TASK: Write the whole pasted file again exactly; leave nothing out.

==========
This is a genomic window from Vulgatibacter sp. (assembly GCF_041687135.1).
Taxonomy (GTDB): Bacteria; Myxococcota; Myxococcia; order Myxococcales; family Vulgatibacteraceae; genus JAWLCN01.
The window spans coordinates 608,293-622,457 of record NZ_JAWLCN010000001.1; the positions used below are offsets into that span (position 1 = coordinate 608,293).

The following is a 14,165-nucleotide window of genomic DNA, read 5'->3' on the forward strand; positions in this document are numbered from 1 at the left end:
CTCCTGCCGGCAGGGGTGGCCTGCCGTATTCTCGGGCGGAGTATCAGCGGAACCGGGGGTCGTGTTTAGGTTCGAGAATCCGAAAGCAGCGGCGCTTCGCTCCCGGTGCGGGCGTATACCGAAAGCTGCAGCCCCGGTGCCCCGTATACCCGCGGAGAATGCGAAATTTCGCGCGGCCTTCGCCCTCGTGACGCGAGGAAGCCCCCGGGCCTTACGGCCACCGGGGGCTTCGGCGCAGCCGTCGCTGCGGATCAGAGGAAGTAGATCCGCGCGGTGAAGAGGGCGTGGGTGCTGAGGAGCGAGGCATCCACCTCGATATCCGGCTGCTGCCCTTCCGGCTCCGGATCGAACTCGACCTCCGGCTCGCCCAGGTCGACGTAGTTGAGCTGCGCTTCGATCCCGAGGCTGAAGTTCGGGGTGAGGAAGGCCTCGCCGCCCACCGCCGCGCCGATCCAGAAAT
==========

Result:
This is a genomic window from Vulgatibacter sp. (assembly GCF_041687135.1).
Taxonomy (GTDB): Bacteria; Myxococcota; Myxococcia; order Myxococcales; family Vulgatibacteraceae; genus JAWLCN01.
The window spans coordinates 608,293-622,457 of record NZ_JAWLCN010000001.1; the positions used below are offsets into that span (position 1 = coordinate 608,293).

The following is a 14,165-nucleotide window of genomic DNA, read 5'->3' on the forward strand; positions in this document are numbered from 1 at the left end:
CTCCTGCCGGCAGGGGTGGCCTGCCGTATTCTCGGGCGGAGTATCAGCGGAACCGGGGGTCGTGTTTAGGTTCGAGAATCCGAAAGCAGCGGCGCTTCGCTCCCGGTGCGGGCGTATACCGAAAGCTGCAGCCCCGGTGCCCCGTATACCCGCGGAGAATGCGAAATTTCGCGCGGCCTTCGCCCTCGTGACGCGAGGAAGCCCCCGGGCCTTACGGCCACCGGGGGCTTCGGCGCAGCCGTCGCTGCGGATCAGAGGAAGTAGATCCGCGCGGTGAAGAGGGCGTGGGTGCTGAGGAGCGAGGCATCCACCTCGATATCCGGCTGCTGCCCTTCCGGCTCCGGATCGAACTCGACCTCCGGCTCGCCCAGGTCGACGTAGTTGAGCTGCGCTTCGATCCCGAGGCTGAAGTTCGGGGTGAGGAAGGCCTCGCCGCCCACCGCCGCGCCGATCCAGAAAT